Sunnyside Gold Corp. manager Larry Perino presented data from tests of mining wastewater launched last fall on the day of the Gold King disaster. Contractors sampled on Sunnyside properties a couple of miles east of Silverton — a different drainage from Cement Creek — where mining waste tailings sit along the main stem of the upper Animas.

Those tailings as water rushes over them apparently are leaking the cadmium, copper and six other metals at levels exceeding Colorado Department of Public Health and Environment standards. The cadmium and copper had dissolved into Animas headwaters.

Sunnyside shared the data at Tuesday’s meeting in Silverton.

Dan Wall of the EPA then presented federal data showing lead contamination of soils along Cement Creek and in water near the tailings heaps containing elevated cadmium, zinc, manganese and copper.

EPA crews have done tests around Animas basin for decades and increasingly are trying to pinpoint mine site sources of contamination.

“We have to do more high-resolution work before we start talking smoking guns,” Wall told the locals at the forum.

A broadening cooperation is happening despite EPA efforts to target Sunnyside, owned by the global mining giant Kinross, as a responsible party obligated to pay a share of Superfund cleanup costs.

“Just because you are a potentially responsible party doesn’t mean it has to be adversarial,” Perino said.

Conservation groups such as Trout Unlimited have raised concerns about possible re-churn of heavy metals from the 3 million-gallon Gold King deluge as snow melts, increasing runoff into the upper Animas. But biologists also point to benefits of dilution to reduce concentrations of dissolved heavy metals.

Colorado Parks and Wildlife aquatic biologist Jim White confirmed that, since the shutoff of a water treatment plant on Cement Creek in 2005 when Sunnyside’s American Tunnel was plugged, fish populations deteriorated along a 30-mile stretch of the Animas south of Silverton.

There are few rainbow and brown trout today, and brook trout decreased by 80 percent after 2004, White said.

“It is not healthy. Things have gotten worse in the Animas River since 2004 or 2005,” he said. “We’ve seen this consistent dropoff — the primary thing is the dissolved metals” including zinc, cadmium and aluminum.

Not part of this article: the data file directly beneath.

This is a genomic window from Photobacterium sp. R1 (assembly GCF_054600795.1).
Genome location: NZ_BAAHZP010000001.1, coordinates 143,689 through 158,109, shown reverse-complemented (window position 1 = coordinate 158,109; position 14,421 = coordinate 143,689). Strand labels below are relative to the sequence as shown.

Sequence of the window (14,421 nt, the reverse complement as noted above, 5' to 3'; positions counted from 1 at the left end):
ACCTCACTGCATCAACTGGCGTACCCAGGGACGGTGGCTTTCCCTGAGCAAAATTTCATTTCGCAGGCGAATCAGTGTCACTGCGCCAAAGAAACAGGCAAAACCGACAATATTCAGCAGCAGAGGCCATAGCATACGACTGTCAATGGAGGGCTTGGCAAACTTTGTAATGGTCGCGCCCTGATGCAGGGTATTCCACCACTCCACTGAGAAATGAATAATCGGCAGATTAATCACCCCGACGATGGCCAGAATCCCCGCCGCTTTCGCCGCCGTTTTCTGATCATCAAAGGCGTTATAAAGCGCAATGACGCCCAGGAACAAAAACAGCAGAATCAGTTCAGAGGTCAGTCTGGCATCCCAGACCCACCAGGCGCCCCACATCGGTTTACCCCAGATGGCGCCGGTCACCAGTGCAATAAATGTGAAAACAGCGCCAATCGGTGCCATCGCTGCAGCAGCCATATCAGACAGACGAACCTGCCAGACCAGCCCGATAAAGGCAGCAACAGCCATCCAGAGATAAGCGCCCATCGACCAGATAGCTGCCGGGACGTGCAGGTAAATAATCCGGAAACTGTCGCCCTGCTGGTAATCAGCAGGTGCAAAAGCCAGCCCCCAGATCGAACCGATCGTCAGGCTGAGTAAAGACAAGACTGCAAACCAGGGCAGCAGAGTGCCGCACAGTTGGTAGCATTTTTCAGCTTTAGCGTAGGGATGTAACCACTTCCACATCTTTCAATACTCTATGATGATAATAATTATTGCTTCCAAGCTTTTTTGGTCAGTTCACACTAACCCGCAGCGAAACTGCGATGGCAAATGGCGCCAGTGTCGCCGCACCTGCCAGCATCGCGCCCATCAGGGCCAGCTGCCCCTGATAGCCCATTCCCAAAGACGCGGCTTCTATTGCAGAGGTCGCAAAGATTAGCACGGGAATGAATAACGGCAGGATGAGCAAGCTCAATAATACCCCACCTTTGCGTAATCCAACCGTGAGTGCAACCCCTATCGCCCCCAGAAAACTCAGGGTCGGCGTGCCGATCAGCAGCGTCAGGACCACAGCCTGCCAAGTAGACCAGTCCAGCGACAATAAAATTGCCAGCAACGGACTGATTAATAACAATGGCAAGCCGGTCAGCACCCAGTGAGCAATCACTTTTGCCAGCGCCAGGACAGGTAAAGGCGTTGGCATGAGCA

Even 50 miles south in Durango, the fish put into the river in stocking programs have not been able to reproduce, he said.

“We’re just not seeing young fish surviving, in Durango as well,” White said.

Other forces, such as sediment from urban development and fertilizer runoff, also play a role downriver in addition to acid metals drainage from inactive mines.

Hundreds of inactive mines continue to drain more than 1,000 gallons a minute of toxic acid heavy metals into Animas headwaters. It is one of the West’s worst concentrations of toxic mines.

For at least a decade before the Gold King disaster, the mine drainage reaching Animas canyon waters along a 30-mile stretch south of Silverton “had a hideous impact,” Trout Unlimited chapter president Buck Skillen said.

“We’ve lost almost all of the trout and a number of bugs,” Skillen said. “We’ve had the equivalent of the Gold King spill every four to seven days over the last 10 years. But the water didn’t turn orange. So it wasn’t on everyone’s radar.”

2016 #coleg: HB16-1276 (Conduct Emergency Responses At Legacy Mining Sites) passes State Senate, next stop Gov. Hickenlooper

Colorado abandoned mines
Colorado abandoned mines

From the Associated Press via The Colorado Springs Gazette:

Colorado’s Department of Natural Resources will soon be able to respond to emergency situations at more of the state’s abandoned mines.

The Senate approved a bill Monday that allows the department to tackle situations threatening public safety or the environment at nearly any mine site.

DNR’s Division of Reclamation, Mining and Safety had been limited to sites under its direct authority.

The House previously passed the bill, which now goes to the governor’s desk.

The bill was inspired by August’s Gold King Mine spill above Silverton. That spill sent millions of gallons of toxic wastewater into the Animas River.

While DNR’s emergency response budget is $100,000 this fiscal year, backers say it’s a start. The governor can make more funding available for large-scale emergencies.

Pueblo County OKs stormwater deal with Colorado Springs — The Pueblo Chieftain

From The Pueblo Chieftain (Anthony A. Mestas):

It was called a historic day for Pueblo County and Colorado Springs.

Pueblo County commissioners approved an agreement over the Southern Delivery System with its Front Range neighbors to the north during a meeting at the courthouse.

The agreement is a clarification of the rules and responsibilities with regards of one of the issues with a 1041 permit dealing with the SDS project, mainly how to control stormwater, flooding and sediment transports along Fountain Creek.

“We think it is historic,” Commissioner Terry Hart said. “This has been a growing process. It’s been a learning process as the growth of Colorado Springs has impacted more and more our downstream community.”

In the agreement, Colorado Springs would pay more than $605 million to cover environmental damage for SDS should the intergovernmental agreement with Pueblo County be approved.

The proposed deal includes a guarantee to spend at least $460 million over the next 20 years to repair and build storm water structures in Colorado Springs in a way that benefits downstream communities, particularly the city of Pueblo.

Colorado Springs approved the agreement last week.

“We are thrilled that we reached this point,” Hart said.

“A lot of folks see this as an ending to a process and it’s just the opposite. It’s just the beginning. It’s a more cooperative approach between the two communities.”

Cartoon via The Pueblo Chieftain
Cartoon via The Pueblo Chieftain